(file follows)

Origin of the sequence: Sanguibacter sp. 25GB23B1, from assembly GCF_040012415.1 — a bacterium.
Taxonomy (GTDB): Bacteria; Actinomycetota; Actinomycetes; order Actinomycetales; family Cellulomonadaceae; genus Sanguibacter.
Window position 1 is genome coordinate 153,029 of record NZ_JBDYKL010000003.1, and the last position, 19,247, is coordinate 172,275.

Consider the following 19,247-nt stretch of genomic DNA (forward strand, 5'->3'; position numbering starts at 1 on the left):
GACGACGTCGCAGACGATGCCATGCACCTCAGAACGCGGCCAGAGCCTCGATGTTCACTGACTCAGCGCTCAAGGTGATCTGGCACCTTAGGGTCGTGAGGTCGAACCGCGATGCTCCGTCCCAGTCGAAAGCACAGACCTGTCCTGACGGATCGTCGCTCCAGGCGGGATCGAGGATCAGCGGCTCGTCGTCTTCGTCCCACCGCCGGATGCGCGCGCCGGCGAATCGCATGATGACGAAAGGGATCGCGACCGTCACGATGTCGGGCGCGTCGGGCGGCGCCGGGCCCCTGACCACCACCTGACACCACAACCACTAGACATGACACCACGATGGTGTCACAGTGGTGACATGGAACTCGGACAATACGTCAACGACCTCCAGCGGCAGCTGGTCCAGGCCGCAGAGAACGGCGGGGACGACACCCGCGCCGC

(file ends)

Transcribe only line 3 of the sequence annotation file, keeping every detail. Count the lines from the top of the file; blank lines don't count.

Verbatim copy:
Window position 1 is genome coordinate 153,029 of record NZ_JBDYKL010000003.1, and the last position, 19,247, is coordinate 172,275.